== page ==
Important Ballot Measure Victories

In addition to Obama being reelected, a bunch of very important ballot measure victories were apparently won around the country (these are not final results, but most of the votes had been counted). Four states had same-sex marriage referendums on the ballot and equality won all four of them.

Maine, Maryland and Washington will all have marriage equality now. Minnesota defeated an attempt to ban same-sex marriage, but they still need to repeal the state law prohibiting it. This is a huge, huge turning point in the battle for equality. After 32 successful referendums to ban same-sex marriage, the tide has clearly turned. Public opinion has shifted massively on the issue, and what was a benefit to Republicans in driving people to the polls in 2004 is now going to be a detriment. By 2016, there will begin to be referendums to repeal the bans passed in 2004 and 2008 in many states — and those ballot measures will drive voters to the polls to cast a ballot for equality, not against it.

And Washington and Colorado also legalized marijuana for recreational use. Oregon, however, defeated a referendum to do that, which means we must now revoke their status as a hippie/hipster haven. You’re losing serious cool points here, Oregon.

And Florida defeated three very bad ballot measures. One would have banned the use of taxpayer funds for abortion services, a second would have prevented the penalties used to enforce the health care reform bill (probably would have been struck down anyway), and a third would have repealed the state’s ban on taxpayer funding for churches. All of them went down. Very cool.


  1. tbp1 says

    God knows there is still a lot of dysfunction in the US, but this is very encouraging. I’m spending a certain amount of time on the right wing websites today, and it’s fun, in a schadenfreude kinda way to watch the heads explode.

  2. Randomfactor says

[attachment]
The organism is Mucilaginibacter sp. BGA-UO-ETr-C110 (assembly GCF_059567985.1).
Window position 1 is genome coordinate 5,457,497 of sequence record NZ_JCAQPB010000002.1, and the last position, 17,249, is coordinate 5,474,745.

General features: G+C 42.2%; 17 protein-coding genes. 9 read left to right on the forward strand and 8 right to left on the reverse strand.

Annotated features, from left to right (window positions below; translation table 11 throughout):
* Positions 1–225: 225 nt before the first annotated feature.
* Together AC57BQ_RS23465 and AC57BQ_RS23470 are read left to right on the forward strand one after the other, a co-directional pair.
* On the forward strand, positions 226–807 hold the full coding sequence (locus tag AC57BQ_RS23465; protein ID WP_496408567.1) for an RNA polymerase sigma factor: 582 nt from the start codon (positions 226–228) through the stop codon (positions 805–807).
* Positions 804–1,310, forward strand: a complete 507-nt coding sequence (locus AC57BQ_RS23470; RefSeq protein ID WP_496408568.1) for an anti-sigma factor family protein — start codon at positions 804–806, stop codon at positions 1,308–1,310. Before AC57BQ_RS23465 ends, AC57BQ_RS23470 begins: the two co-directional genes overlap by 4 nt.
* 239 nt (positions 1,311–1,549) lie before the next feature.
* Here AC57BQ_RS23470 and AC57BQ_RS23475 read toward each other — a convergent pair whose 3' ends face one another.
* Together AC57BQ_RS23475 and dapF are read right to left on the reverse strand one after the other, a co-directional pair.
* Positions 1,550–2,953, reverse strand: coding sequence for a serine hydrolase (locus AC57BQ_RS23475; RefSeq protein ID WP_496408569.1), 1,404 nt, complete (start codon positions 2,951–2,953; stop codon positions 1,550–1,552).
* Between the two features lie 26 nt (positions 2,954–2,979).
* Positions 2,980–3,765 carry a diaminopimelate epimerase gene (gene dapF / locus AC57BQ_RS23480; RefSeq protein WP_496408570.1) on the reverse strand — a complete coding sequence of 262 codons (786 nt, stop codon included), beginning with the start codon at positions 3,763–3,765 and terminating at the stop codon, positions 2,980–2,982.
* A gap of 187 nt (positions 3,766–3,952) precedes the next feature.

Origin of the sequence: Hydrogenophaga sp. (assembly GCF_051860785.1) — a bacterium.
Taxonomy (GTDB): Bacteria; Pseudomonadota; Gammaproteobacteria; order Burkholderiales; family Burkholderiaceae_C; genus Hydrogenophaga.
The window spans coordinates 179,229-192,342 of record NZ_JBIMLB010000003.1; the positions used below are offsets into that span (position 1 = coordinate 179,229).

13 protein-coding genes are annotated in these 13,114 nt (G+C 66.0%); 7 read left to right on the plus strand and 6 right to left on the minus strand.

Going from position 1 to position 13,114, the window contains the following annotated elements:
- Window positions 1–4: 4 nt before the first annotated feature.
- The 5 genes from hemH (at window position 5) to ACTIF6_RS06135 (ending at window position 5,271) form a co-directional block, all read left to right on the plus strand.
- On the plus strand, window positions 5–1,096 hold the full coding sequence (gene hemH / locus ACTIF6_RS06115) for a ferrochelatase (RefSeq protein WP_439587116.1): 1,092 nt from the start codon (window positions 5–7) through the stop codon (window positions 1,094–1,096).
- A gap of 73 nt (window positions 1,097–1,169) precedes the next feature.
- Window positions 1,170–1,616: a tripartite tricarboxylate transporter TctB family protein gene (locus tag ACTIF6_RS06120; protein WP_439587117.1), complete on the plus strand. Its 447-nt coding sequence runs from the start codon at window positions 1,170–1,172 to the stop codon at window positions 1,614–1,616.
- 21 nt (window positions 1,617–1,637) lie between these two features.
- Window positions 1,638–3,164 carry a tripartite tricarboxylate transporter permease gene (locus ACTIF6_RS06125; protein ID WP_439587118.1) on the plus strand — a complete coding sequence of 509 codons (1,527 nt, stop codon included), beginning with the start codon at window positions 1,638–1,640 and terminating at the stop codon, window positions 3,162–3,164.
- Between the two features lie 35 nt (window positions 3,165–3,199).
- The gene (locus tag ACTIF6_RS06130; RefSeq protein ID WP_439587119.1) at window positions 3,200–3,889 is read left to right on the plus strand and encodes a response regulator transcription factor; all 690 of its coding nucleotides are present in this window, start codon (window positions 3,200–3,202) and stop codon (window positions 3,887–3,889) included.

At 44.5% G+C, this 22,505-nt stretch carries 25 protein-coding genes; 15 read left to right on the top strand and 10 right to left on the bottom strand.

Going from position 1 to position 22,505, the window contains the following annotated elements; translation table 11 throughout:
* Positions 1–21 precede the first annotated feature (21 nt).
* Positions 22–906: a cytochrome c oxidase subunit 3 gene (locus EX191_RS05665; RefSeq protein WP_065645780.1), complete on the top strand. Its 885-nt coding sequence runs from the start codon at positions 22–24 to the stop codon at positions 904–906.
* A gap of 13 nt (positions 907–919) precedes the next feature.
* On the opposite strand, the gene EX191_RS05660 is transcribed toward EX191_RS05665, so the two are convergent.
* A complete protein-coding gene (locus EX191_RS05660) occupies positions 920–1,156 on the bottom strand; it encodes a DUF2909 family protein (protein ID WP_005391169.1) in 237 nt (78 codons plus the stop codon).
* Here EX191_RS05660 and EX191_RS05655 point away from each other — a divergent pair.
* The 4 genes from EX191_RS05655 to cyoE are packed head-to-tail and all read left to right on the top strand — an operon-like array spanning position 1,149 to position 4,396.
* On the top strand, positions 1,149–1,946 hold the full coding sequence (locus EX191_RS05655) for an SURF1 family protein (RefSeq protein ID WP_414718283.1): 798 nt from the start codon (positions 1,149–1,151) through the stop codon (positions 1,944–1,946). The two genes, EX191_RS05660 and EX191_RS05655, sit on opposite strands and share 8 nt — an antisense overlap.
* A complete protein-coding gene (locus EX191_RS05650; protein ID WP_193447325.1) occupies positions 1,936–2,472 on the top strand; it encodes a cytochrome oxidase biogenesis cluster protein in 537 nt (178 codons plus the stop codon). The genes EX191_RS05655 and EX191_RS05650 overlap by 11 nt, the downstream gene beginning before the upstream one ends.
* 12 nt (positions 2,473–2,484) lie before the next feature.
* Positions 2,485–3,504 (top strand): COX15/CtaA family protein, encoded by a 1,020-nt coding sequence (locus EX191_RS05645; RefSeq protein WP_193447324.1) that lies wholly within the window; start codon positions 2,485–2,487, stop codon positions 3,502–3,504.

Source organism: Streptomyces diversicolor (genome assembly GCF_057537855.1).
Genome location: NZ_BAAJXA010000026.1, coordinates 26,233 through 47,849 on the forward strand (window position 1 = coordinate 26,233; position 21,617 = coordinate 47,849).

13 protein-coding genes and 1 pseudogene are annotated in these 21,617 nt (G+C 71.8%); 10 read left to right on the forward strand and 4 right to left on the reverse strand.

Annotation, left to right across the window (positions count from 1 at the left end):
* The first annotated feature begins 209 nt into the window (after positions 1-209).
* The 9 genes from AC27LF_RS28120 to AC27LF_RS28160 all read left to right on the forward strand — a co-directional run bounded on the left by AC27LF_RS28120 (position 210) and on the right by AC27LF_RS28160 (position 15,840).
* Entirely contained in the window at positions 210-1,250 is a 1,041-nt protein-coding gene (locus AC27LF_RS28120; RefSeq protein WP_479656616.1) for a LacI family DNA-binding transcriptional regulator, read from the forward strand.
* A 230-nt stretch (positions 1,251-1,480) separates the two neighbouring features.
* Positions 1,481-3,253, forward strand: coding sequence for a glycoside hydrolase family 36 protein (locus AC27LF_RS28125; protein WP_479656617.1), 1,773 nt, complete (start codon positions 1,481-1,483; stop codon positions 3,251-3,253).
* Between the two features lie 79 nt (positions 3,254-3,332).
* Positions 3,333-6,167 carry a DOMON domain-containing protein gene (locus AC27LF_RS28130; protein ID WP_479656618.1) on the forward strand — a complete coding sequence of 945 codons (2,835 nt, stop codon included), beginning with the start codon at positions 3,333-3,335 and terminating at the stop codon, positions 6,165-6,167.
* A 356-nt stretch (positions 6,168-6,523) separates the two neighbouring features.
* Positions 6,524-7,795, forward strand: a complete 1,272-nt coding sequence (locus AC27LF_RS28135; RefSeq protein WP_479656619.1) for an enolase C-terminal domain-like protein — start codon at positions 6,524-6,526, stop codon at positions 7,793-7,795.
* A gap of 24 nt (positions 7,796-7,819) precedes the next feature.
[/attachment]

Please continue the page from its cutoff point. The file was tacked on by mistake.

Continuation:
And California mostly done good, raising taxes to save what’s left of the state’s educational system where the crippled state legislature could not act.

  3. Crip Dyke, MQ, Right Reverend Feminist FuckToy of Death & Her Handmaiden says

    You’re losing serious cool points here, Oregon.

    Well, I think those points have really been on the outs since I moved away this summer. While I’m nominally a resident of Oregon as an ex-pat with a permanent address there, all my time is now out of the country. And, hey, what state couldn’t be made better by a Right Reverend Feminist FuckToy of Death and Her Handmaiden?

  4. Taz says

    By 2016, there will begin to be referendums to repeal the bans passed in 2004 and 2008 in many states

    I hope Michigan is one of them.

  5. imrryr says

    I was a bit worried that question 6 wouldn’t pass, but now I can be proud of my home state for something other than it simply having the craziest flag.

    @John – No matter how these measures fared, I can assure you that additional loonyness from the right is guaranteed.

  6. raven says

    Xpost from Mano Singham’s blog:

    Looks like the gay hating is on its way out. I always thought it was a waste of time anyway.

    1. Are there gays living on my road?

    Sure. It’s a long road.

    2. Are they married? Who knows, who cares? None of my business and nothing that effects me one way or another.

    I doubt the christofascists really cared either. They just need someone to hate. Fundie xianity is based on pure hate.

    No hate = No fundie xianity.

    It’s just ingroup outgroup tribalism.

    They will have to find someone else to hate, that is all. Hard to say who, scientists, educated people, atheists, Moslems, Democrats, etc.. So many groups to hate, so little time.

  7. bcmystery says

    Outside of Portland and Eugene, Oregon is effectively Idaho. And I don’t mean Greater Portland, but Portland. A significant chunk of the Portland metro area outside the city limits would vote for Michelle Bachman if they could.

  8. ReneeHendricks says

    WA state is a mail-in only ballot state and ballots are still expected to be coming in. Most of our local news sources aren’t counting Ref 74 as approved just yet because of this. We probably won’t know for sure until closer to the end of the week.

    It’s still pretty close – no counties in Eastern WA have approved and only 6 counties in Western WA are on the approving side. The major factor is King County being so large.

    Just a small FYI :)

  9. says